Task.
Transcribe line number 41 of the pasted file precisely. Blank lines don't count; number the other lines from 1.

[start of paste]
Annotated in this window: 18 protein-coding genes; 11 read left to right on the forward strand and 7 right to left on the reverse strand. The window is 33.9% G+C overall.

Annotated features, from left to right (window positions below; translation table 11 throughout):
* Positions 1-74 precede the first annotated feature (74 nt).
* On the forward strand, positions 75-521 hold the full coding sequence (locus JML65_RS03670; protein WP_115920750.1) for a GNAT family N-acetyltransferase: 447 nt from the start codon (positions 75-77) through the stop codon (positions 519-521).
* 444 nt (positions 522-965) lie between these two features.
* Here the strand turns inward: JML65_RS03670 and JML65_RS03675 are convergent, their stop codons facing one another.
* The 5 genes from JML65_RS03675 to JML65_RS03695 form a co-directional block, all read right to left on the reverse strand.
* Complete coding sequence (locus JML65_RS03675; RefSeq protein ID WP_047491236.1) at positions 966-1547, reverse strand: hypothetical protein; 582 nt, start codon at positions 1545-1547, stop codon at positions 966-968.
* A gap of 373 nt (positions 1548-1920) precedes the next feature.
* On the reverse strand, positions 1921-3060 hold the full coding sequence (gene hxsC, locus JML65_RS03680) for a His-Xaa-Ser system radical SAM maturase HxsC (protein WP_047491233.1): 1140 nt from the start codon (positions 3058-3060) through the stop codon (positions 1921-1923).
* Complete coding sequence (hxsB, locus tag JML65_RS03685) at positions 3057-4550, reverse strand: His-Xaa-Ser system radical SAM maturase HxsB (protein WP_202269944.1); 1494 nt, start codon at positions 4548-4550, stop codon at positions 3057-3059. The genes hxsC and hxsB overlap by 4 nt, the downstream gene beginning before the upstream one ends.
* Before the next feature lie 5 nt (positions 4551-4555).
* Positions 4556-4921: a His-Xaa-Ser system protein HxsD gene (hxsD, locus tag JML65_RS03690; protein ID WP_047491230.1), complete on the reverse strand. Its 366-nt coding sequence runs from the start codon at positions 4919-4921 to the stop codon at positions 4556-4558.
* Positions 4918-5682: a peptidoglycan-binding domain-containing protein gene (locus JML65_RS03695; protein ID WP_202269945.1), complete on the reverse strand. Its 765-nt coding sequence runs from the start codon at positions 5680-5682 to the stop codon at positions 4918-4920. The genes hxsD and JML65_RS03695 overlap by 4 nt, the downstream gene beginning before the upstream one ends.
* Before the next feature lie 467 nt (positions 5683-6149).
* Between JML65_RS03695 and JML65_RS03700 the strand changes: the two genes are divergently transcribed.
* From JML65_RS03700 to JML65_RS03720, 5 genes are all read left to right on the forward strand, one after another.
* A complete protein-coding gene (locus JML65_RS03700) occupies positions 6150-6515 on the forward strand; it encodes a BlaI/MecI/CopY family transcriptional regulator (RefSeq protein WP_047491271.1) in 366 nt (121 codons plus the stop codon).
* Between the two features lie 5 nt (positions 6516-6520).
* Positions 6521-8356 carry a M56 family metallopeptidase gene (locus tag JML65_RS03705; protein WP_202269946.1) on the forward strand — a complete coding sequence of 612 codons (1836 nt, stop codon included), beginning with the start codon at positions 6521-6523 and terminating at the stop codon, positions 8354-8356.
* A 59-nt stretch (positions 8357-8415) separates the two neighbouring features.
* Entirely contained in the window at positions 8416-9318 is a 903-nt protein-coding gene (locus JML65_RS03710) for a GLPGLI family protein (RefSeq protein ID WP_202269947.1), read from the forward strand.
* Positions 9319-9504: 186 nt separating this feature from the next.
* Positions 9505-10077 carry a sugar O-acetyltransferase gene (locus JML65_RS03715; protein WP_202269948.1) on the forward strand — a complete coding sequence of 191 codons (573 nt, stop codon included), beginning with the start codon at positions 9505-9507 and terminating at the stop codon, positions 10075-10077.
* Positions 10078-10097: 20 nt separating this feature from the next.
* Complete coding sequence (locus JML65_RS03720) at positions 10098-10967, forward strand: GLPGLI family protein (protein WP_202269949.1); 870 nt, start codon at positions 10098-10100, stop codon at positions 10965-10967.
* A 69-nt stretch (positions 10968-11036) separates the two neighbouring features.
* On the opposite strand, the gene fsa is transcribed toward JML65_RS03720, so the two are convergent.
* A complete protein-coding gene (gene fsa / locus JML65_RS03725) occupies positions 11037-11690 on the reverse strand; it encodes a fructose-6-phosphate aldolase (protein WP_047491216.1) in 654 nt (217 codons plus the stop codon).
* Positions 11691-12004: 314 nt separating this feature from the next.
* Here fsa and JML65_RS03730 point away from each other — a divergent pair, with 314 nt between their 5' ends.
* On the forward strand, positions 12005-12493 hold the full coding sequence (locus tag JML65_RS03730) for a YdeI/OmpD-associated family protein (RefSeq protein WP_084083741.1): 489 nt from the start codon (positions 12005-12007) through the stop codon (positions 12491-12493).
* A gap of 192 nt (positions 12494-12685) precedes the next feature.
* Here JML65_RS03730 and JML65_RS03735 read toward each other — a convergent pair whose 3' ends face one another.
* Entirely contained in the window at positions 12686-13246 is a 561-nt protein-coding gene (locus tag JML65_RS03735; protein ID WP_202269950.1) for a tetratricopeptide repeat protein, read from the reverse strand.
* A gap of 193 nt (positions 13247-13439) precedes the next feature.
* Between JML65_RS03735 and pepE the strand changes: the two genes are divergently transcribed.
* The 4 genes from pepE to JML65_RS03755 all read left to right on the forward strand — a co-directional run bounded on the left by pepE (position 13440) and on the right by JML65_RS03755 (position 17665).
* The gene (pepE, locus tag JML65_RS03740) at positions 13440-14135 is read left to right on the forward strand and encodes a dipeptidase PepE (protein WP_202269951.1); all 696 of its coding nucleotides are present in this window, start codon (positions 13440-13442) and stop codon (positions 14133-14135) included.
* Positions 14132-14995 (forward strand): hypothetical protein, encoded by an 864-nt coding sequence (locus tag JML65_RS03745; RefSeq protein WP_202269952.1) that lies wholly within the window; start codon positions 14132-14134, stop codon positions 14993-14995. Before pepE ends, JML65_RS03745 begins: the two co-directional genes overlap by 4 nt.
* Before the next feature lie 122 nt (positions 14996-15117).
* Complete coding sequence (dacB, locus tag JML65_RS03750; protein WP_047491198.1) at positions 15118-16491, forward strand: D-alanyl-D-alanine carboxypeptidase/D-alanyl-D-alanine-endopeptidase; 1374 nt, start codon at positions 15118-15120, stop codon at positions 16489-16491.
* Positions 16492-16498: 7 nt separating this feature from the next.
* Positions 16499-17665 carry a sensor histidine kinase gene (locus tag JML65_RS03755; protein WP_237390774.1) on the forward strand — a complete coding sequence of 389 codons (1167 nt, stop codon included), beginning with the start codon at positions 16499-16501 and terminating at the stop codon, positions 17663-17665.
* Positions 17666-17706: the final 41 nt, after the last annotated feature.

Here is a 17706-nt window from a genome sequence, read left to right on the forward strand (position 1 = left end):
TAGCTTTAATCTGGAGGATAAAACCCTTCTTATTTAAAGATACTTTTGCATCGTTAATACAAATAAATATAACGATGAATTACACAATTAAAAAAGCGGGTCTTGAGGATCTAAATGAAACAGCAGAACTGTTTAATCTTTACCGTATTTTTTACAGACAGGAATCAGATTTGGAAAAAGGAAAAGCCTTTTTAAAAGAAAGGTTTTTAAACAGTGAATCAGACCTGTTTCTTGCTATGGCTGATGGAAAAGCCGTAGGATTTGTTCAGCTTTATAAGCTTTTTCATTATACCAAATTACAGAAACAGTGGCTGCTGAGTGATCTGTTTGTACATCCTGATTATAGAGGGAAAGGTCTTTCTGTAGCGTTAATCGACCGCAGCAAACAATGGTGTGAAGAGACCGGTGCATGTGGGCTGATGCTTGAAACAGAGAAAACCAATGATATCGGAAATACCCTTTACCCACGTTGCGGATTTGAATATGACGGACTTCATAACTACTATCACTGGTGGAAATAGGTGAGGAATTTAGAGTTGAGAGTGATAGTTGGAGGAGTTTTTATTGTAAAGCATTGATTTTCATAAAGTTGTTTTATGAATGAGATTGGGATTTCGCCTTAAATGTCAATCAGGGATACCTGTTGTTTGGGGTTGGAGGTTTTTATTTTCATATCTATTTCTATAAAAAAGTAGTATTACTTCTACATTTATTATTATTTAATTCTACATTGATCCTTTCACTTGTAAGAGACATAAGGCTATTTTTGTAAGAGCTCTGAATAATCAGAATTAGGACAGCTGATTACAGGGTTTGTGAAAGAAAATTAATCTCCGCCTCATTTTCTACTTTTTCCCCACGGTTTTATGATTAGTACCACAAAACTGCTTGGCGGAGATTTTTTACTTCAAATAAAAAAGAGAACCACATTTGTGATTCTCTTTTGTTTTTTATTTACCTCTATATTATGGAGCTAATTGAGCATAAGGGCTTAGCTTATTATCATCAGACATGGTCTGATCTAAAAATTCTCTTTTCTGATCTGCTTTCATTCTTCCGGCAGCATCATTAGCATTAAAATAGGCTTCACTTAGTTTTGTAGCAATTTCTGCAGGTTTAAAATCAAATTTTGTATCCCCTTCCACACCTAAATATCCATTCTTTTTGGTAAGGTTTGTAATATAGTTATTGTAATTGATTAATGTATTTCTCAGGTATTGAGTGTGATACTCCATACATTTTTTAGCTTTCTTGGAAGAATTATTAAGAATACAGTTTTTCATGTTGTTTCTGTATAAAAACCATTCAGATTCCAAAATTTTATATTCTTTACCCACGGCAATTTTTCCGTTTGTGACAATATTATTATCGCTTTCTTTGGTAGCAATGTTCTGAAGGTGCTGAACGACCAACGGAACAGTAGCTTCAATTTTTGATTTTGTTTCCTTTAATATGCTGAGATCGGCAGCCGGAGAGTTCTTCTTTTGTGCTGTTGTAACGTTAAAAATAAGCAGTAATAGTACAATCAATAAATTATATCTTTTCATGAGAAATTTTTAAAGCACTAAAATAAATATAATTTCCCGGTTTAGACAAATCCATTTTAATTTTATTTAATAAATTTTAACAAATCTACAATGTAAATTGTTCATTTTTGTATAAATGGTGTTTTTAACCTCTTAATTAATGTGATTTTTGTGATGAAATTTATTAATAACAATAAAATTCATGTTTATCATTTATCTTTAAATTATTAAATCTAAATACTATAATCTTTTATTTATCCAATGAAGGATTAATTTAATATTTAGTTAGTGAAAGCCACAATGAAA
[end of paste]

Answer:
* Before the next feature lie 122 nt (positions 14996-15117).